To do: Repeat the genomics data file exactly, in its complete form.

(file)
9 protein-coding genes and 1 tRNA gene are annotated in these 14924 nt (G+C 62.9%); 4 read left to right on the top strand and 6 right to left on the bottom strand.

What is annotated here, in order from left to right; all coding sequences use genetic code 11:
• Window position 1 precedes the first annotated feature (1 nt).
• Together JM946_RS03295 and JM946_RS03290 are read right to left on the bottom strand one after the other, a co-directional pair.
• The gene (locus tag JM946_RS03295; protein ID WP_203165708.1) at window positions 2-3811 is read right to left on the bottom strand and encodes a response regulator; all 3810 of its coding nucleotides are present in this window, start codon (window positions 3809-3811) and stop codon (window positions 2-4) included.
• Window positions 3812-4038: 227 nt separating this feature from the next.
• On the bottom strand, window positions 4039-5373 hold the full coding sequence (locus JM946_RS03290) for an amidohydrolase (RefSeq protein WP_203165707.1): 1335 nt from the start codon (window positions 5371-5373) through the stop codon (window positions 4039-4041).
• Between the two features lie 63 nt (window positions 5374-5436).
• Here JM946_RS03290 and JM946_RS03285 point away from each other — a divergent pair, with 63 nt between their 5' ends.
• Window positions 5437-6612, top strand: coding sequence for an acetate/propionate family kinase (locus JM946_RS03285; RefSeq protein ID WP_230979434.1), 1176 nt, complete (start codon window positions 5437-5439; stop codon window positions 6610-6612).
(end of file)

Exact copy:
9 protein-coding genes and 1 tRNA gene are annotated in these 14924 nt (G+C 62.9%); 4 read left to right on the top strand and 6 right to left on the bottom strand.

What is annotated here, in order from left to right; all coding sequences use genetic code 11:
• Window position 1 precedes the first annotated feature (1 nt).
• Together JM946_RS03295 and JM946_RS03290 are read right to left on the bottom strand one after the other, a co-directional pair.
• The gene (locus tag JM946_RS03295; protein ID WP_203165708.1) at window positions 2-3811 is read right to left on the bottom strand and encodes a response regulator; all 3810 of its coding nucleotides are present in this window, start codon (window positions 3809-3811) and stop codon (window positions 2-4) included.
• Window positions 3812-4038: 227 nt separating this feature from the next.
• On the bottom strand, window positions 4039-5373 hold the full coding sequence (locus JM946_RS03290) for an amidohydrolase (RefSeq protein WP_203165707.1): 1335 nt from the start codon (window positions 5371-5373) through the stop codon (window positions 4039-4041).
• Between the two features lie 63 nt (window positions 5374-5436).
• Here JM946_RS03290 and JM946_RS03285 point away from each other — a divergent pair, with 63 nt between their 5' ends.
• Window positions 5437-6612, top strand: coding sequence for an acetate/propionate family kinase (locus JM946_RS03285; RefSeq protein ID WP_230979434.1), 1176 nt, complete (start codon window positions 5437-5439; stop codon window positions 6610-6612).